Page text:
Lunt’s grandfather came to the York Valley from Mexico in 1916 with a cow named Buttercup, Lunt said. With his brother, he bought 40 acres, divided it and grew corn, oats and hay. He later got into the dairy business.

Lunt was raised in the dairy industry, but in June 2020, the last of Lunt Dairy’s cows were sold off. The dairy closed after operating more than a century.

Jace Lunt, the great-great-great grandson of the original owners, said at the time that there were labor shortages and a lot of older partners of the dairy wanted to retire.

Richard Lunt, who was one of the partners until he became a Greenlee County supervisor in 2004, said another factor also contributed to the demise of the family dairy and other farms around Greenlee County — water.

“With the water being the way it is, more and more of agriculture is going out of business,” Lunt said. “Water is what gives the land value... without water your land is worthless.”

Under the confusing and litigious reality of water rights in eastern Arizona, Lunt said it’s tough to get younger people interested in going into agriculture.

“One day families are farming and the next day your land is worthless,” he said, “It’s tough for me to see family members and friends go out of business because of some outside influence outside of their control comes in and ruins their livelihood. I try to be positive, but the truth hurts.”

Lunt said he tries to lobby and advocate for the interests of farmers and ranchers in his position on the Greenlee County Board of Supervisors and in the halls of the state Legislature, but a lot of people, especially in metropolitan areas, don’t understand the value and importance of farming and ranching.

“My whole life I’ve believed in American and local agriculture. People just have forgotten where their food comes from. It should be disturbing to them,” Lunt said. “Your only defeat is when you quit trying to make things change.”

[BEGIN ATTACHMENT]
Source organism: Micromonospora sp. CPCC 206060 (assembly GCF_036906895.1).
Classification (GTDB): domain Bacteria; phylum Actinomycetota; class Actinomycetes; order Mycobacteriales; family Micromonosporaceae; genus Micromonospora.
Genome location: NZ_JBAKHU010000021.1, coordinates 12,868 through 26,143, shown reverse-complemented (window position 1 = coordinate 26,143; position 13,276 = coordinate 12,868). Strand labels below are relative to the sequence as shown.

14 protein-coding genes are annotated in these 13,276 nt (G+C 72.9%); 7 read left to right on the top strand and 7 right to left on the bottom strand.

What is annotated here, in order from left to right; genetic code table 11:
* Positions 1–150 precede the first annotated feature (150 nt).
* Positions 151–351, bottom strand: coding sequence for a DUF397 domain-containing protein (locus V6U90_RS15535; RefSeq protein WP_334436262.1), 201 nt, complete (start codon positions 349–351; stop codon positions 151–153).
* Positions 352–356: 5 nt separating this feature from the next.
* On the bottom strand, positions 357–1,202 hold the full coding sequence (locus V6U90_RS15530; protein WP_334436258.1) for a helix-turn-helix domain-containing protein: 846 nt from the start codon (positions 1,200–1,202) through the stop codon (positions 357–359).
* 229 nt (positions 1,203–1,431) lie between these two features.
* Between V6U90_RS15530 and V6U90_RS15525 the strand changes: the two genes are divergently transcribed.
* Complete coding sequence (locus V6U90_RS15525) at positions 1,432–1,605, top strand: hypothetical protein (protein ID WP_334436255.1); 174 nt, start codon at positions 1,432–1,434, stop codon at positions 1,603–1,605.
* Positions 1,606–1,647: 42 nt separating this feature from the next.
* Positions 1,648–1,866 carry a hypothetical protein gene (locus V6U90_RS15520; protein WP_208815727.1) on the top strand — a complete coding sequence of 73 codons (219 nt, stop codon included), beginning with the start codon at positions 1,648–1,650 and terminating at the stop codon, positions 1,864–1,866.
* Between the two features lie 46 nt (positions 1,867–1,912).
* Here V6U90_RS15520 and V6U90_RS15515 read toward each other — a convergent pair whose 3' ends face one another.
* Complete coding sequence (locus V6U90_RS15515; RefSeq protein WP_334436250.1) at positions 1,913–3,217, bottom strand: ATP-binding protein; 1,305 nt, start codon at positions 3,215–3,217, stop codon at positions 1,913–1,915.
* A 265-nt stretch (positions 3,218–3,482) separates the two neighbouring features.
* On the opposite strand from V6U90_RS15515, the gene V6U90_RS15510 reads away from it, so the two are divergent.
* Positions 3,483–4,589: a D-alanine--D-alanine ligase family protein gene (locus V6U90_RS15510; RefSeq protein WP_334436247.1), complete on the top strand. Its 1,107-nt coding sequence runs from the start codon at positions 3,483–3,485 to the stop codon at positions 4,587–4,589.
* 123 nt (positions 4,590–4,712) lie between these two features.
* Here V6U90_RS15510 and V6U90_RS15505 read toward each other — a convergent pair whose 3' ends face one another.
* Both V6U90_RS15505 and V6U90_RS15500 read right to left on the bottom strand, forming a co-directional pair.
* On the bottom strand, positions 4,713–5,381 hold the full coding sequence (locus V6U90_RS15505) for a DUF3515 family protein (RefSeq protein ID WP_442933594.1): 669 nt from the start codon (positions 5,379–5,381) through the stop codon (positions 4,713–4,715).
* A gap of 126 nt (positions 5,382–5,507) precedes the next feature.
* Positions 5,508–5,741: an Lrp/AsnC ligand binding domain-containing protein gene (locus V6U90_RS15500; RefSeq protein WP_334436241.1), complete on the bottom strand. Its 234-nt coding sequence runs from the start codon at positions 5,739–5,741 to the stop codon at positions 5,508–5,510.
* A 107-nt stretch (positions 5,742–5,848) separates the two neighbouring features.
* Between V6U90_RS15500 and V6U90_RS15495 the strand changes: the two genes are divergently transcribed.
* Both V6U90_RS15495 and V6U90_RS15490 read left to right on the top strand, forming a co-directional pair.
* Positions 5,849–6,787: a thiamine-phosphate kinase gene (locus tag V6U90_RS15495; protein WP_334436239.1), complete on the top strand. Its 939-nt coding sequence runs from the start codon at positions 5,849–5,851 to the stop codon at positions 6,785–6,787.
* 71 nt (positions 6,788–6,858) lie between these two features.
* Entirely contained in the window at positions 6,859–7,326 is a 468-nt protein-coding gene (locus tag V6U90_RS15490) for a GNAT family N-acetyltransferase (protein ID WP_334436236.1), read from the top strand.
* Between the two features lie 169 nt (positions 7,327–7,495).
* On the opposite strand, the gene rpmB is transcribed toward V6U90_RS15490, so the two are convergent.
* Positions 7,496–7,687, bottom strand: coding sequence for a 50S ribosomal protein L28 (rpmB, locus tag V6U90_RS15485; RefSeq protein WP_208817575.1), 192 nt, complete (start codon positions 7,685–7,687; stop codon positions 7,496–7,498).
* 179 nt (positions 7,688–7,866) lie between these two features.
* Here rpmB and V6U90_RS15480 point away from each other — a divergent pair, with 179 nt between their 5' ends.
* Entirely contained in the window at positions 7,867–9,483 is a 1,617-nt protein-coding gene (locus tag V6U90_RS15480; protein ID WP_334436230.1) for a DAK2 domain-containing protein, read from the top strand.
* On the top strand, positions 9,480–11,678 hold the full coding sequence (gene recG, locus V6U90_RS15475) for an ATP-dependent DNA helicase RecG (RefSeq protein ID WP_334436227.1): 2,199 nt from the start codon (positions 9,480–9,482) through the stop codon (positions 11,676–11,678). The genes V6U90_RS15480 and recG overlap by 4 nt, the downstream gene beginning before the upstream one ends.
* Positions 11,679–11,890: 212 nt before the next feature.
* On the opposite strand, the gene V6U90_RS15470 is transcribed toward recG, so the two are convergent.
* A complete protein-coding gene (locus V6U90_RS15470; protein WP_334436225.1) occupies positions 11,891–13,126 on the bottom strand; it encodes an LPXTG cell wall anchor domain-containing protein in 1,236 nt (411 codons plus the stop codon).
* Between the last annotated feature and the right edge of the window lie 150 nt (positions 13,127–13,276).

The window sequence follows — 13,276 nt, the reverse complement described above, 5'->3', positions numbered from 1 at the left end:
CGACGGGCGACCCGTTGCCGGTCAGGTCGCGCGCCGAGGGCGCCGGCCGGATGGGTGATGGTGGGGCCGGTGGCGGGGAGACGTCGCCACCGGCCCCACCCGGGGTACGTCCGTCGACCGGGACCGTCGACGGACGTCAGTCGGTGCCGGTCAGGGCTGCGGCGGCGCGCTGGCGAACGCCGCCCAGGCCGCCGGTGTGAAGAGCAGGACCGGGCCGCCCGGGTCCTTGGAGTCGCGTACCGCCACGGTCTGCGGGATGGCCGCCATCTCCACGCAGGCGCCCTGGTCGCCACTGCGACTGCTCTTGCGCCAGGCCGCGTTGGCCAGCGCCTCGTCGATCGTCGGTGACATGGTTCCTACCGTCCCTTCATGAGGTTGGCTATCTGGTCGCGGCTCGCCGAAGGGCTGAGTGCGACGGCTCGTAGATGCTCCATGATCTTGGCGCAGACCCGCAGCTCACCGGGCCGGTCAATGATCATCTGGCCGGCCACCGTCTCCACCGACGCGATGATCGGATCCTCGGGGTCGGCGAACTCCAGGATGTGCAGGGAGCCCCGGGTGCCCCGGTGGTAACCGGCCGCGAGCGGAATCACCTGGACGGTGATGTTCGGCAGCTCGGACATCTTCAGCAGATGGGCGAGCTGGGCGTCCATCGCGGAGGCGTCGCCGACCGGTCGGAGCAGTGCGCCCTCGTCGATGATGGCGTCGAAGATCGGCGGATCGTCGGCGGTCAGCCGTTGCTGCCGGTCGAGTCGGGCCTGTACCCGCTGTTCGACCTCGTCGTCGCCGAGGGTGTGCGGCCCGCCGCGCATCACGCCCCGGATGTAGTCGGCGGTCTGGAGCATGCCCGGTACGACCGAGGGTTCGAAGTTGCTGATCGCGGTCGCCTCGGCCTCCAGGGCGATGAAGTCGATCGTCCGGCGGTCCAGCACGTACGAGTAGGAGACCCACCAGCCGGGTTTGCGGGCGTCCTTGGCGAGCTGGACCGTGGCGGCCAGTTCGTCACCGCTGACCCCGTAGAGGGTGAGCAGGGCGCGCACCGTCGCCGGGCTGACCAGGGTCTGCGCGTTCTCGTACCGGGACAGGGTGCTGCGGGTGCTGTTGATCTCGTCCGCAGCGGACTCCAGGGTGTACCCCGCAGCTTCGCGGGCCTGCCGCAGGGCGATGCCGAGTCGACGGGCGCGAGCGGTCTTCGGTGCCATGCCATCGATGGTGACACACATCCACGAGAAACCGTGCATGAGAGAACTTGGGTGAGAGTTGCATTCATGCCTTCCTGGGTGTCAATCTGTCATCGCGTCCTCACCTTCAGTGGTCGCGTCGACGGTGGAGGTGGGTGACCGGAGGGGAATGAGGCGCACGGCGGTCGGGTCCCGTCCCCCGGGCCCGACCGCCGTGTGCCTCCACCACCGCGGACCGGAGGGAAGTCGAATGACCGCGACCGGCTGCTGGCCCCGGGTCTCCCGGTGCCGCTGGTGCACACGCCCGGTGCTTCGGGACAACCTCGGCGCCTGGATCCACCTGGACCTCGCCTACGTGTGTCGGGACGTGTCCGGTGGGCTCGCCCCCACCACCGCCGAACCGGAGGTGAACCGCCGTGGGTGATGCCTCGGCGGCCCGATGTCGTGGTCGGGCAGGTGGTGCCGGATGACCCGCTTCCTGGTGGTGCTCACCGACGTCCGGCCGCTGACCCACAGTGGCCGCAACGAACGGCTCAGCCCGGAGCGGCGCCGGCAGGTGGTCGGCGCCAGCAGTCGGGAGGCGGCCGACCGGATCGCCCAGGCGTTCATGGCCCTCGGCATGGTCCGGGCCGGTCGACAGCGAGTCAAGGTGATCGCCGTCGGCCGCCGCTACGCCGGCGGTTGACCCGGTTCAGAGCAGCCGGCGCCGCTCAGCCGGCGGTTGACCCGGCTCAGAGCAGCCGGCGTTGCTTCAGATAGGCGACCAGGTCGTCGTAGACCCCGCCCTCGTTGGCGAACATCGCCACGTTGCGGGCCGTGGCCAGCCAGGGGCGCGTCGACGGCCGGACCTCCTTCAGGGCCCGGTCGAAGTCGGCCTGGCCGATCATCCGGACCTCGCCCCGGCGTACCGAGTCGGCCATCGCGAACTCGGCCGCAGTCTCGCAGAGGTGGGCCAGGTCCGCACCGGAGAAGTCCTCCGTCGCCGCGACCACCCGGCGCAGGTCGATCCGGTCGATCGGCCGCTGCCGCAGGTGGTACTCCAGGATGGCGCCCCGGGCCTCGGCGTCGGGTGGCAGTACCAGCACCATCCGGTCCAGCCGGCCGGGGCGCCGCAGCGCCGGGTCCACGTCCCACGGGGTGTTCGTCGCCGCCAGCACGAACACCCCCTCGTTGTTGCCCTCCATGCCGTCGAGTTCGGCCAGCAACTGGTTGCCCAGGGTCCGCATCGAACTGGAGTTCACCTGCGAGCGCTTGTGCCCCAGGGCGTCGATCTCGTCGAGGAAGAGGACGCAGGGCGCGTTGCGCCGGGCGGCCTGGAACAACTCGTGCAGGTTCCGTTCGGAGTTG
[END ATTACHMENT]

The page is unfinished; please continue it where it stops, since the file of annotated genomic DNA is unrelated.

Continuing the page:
Changing agriculture

Randy Norton grew up in the Gila Valley in the 1970s and ‘80s. Back then, he said heavy rains and good snow pack in the mountains meant that farmers and ranchers had plenty of water to irrigate their crops and quench their cattle’s thirst. They also had plenty of vegetation for the cattle to eat. In the mid-1990s, Norton said the snow pack that feeds into the Gila River started to decrease along with the summer monsoon rain.

“It’s cyclical,” Norton said of the climate. In his job as the the director of the Graham County Cooperative Extension of the University of Arizona and the resident director of the Safford Agricultural Center, Norton has talked to older farmers who remember what the 1930s and 1940s were like in the valley — they said it was in a dry spell.

“There’s no doubt we’re in a drought,” Norton said.

There’s also no doubt agriculture uses a lot of water. According to the Arizona Department of Water Resources, irrigated agriculture businesses use 74% of the state’s available water supply.

Part of Norton’s job is to help conduct agricultural experiments and educate local farmers on new technologies that could make farming in the area more efficient and less water and resource intensive.

That includes genetic modification and the testing of new farming equipment and technology that more accurately detects problems with crops. There are also new drip agriculture techniques and tests that show how different crops will grow in the area, like guayule, a shrub native to the Chihuahuan and Sonoran deserts that can be used to make natural rubber, ethanol and adhesives.